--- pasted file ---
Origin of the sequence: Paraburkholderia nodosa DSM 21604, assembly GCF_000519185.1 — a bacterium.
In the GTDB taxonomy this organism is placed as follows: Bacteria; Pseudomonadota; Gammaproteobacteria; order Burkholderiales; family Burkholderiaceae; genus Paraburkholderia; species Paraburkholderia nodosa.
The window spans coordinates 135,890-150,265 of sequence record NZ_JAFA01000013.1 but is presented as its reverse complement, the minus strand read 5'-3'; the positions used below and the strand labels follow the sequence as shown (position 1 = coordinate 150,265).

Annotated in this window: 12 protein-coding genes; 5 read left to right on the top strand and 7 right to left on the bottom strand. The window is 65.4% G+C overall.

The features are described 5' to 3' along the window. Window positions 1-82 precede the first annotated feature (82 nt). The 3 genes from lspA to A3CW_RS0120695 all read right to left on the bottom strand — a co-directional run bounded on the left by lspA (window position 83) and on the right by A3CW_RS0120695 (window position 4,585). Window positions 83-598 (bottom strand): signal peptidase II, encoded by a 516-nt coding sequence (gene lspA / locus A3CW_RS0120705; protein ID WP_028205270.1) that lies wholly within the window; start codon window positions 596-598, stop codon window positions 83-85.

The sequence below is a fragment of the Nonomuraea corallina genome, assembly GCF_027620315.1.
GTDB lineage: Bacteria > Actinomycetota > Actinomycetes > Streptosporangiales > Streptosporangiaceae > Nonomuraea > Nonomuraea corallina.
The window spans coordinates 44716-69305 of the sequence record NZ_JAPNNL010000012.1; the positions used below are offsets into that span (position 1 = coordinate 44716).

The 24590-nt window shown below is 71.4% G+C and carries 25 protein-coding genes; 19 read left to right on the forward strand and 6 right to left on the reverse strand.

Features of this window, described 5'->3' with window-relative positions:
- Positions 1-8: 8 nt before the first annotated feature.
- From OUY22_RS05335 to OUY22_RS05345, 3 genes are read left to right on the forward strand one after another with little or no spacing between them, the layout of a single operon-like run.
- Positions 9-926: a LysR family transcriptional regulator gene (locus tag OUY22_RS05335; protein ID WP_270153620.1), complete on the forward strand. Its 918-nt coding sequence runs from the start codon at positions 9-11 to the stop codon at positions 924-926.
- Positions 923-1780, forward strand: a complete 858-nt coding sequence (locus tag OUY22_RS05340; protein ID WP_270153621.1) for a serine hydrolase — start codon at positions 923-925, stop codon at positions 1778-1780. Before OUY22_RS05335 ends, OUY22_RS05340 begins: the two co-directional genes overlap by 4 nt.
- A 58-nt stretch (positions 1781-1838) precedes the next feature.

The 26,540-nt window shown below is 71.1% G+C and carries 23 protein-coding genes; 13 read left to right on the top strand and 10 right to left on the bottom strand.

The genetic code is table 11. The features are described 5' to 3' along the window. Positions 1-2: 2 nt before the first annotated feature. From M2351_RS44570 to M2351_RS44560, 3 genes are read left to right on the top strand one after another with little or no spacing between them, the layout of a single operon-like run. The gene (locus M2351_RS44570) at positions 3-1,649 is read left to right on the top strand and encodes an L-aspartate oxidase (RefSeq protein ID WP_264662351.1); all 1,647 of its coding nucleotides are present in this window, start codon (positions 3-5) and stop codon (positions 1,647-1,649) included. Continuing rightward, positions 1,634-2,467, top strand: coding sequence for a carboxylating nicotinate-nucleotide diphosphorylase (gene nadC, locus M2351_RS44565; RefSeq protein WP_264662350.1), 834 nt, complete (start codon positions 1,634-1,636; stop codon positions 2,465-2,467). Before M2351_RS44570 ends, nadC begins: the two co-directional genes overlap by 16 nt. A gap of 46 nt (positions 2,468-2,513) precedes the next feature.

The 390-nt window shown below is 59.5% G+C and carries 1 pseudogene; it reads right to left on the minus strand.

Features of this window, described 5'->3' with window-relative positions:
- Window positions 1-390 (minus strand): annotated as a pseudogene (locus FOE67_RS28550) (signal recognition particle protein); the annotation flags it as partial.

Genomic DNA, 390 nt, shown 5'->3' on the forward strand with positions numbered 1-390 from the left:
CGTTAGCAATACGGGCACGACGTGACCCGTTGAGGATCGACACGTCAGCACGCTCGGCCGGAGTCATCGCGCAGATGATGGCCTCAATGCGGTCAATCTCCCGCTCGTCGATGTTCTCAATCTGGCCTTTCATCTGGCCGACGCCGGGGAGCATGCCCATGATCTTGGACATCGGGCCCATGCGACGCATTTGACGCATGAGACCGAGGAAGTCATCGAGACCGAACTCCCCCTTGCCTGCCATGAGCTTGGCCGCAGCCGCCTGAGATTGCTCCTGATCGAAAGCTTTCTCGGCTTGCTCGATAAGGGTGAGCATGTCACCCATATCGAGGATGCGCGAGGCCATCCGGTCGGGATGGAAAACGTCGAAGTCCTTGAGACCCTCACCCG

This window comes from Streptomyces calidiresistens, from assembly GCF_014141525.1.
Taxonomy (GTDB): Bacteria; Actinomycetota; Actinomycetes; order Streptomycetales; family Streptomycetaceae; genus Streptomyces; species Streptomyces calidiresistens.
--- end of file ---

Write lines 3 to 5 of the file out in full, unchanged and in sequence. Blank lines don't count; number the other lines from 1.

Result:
The window spans coordinates 135,890-150,265 of sequence record NZ_JAFA01000013.1 but is presented as its reverse complement, the minus strand read 5'-3'; the positions used below and the strand labels follow the sequence as shown (position 1 = coordinate 150,265).

Annotated in this window: 12 protein-coding genes; 5 read left to right on the top strand and 7 right to left on the bottom strand. The window is 65.4% G+C overall.

The features are described 5' to 3' along the window. Window positions 1-82 precede the first annotated feature (82 nt). The 3 genes from lspA to A3CW_RS0120695 all read right to left on the bottom strand — a co-directional run bounded on the left by lspA (window position 83) and on the right by A3CW_RS0120695 (window position 4,585). Window positions 83-598 (bottom strand): signal peptidase II, encoded by a 516-nt coding sequence (gene lspA / locus A3CW_RS0120705; protein ID WP_028205270.1) that lies wholly within the window; start codon window positions 596-598, stop codon window positions 83-85.